Phone hacking 'wrecked the lives of victims'

view gallery VIEW GALLERY

J K Rowling, Charlotte Church and Dowlers to tell of terrible cost to their families of tabloid pursuit

The human cost of the intrusive practices deployed by the worst of Britain's tabloid newspapers, which has helped to destroy the trust between the public and the press, has been graphically described to the Leveson Inquiry.

In a direct and at times angry summary of the highly personal and emotional testimonies that will be given to the inquiry over the next few weeks, the lawyer representing 51 victims who are participating in the judicial hearings said the "whole of the press, and in particular the tabloid section of it, now stands in the dock".

Departing from legal and academic arguments on future press regulation, David Sherborne turned the inquiry's attention to the life-changing pain, family destruction and in some cases suicides that have occurred after reckless press intrusion.

He described the grief that engulfed the parents of the murdered schoolgirl Milly Dowler. In early 2002 Bob and Sally Dowler learnt that a voicemail had been deleted from their missing daughter's mobile phone. They thought it could mean only one thing: their daughter was still alive. However their "euphoria" was misplaced. The News of the World had hacked into their daughter's phone and deleted messages.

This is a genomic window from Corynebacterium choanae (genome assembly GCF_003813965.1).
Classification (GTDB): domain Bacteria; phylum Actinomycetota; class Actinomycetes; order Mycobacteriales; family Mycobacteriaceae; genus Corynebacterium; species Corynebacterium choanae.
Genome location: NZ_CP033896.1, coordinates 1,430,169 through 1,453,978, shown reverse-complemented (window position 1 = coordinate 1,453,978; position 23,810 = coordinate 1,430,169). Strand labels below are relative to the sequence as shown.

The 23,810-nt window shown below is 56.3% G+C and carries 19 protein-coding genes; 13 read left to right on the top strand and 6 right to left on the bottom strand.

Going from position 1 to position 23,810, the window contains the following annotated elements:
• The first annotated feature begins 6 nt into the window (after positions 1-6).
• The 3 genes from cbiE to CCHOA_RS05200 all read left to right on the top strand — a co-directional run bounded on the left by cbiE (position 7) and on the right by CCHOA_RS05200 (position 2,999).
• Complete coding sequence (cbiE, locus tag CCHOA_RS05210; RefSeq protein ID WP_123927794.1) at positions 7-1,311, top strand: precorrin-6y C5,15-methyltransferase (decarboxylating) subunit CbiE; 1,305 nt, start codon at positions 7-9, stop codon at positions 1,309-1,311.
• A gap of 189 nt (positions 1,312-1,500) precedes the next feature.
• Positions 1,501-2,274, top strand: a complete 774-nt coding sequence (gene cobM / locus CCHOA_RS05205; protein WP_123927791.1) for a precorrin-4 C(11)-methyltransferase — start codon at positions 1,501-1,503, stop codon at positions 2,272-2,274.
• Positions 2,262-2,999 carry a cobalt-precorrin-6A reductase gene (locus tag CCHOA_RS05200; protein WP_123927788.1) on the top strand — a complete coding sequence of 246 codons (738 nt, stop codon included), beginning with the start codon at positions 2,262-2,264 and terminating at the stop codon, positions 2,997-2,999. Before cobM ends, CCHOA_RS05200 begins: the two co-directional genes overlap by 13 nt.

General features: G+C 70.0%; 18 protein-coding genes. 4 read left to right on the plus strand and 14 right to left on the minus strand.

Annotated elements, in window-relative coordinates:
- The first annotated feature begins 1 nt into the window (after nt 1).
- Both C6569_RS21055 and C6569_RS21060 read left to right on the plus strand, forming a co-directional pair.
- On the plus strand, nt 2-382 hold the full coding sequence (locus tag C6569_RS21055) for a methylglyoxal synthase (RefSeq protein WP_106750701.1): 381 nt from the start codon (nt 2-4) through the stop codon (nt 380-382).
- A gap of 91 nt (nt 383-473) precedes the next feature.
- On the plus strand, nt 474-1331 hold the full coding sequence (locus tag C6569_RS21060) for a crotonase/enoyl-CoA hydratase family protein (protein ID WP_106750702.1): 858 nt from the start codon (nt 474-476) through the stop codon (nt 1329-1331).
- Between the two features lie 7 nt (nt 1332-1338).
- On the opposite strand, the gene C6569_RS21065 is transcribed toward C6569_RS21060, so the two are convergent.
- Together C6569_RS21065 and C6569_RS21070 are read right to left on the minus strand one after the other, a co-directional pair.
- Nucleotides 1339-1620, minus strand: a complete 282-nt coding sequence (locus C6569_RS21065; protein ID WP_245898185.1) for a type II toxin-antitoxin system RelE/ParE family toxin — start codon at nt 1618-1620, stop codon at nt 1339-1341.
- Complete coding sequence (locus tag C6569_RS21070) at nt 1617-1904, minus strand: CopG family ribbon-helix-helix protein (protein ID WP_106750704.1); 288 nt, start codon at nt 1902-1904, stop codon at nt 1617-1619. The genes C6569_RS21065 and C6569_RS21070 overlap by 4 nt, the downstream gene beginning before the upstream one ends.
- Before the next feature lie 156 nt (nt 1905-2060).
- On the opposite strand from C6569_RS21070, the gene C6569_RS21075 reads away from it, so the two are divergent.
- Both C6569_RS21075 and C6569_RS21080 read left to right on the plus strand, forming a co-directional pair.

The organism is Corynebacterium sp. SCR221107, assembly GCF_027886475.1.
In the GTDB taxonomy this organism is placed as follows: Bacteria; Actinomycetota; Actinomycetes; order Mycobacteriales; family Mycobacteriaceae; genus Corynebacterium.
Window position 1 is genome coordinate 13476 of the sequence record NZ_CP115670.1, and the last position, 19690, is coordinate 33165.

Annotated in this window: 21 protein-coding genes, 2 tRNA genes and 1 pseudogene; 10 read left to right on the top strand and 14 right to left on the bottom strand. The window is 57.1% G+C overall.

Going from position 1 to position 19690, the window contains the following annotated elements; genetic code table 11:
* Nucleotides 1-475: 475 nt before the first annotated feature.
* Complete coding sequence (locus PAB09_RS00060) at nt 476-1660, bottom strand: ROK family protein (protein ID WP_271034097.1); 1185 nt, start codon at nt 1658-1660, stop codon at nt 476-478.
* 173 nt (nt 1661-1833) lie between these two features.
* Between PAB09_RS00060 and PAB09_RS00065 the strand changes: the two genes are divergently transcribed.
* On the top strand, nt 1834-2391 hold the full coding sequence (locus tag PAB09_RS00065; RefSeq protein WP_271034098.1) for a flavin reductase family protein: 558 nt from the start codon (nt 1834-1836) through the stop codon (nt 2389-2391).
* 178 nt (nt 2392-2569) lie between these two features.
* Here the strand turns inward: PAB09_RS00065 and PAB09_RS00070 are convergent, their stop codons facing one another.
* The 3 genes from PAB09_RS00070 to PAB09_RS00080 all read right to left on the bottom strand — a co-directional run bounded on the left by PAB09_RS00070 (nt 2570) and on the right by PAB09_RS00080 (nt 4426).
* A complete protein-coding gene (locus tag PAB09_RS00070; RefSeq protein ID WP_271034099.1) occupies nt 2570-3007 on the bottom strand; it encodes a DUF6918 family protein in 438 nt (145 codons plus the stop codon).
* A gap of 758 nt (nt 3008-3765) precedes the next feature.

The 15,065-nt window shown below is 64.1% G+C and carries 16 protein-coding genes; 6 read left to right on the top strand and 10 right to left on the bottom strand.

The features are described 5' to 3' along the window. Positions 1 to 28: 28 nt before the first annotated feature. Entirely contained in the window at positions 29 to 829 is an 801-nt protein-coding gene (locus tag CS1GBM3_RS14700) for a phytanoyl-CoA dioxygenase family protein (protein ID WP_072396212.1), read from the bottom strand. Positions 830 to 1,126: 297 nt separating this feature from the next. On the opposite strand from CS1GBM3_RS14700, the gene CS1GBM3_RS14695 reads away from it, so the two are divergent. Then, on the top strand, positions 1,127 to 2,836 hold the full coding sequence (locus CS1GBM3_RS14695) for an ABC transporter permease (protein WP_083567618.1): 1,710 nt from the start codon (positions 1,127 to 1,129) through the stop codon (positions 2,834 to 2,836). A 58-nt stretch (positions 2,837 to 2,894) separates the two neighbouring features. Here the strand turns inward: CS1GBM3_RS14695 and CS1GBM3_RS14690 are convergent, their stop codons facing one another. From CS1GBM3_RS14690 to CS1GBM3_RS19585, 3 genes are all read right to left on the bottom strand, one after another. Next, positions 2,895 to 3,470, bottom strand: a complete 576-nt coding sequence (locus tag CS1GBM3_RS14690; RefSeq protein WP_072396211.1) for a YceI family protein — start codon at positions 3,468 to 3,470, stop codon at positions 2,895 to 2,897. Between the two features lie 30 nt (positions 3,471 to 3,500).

The parents' phone would also be targeted by the NOTW. Mr Sherborne described how Mr and Mrs Dowler were tailed and photographed as they retraced their daughter's last steps. It was supposed to be a private emotionally charged journey. The paper ran the story under the headline: "Mile of Grief".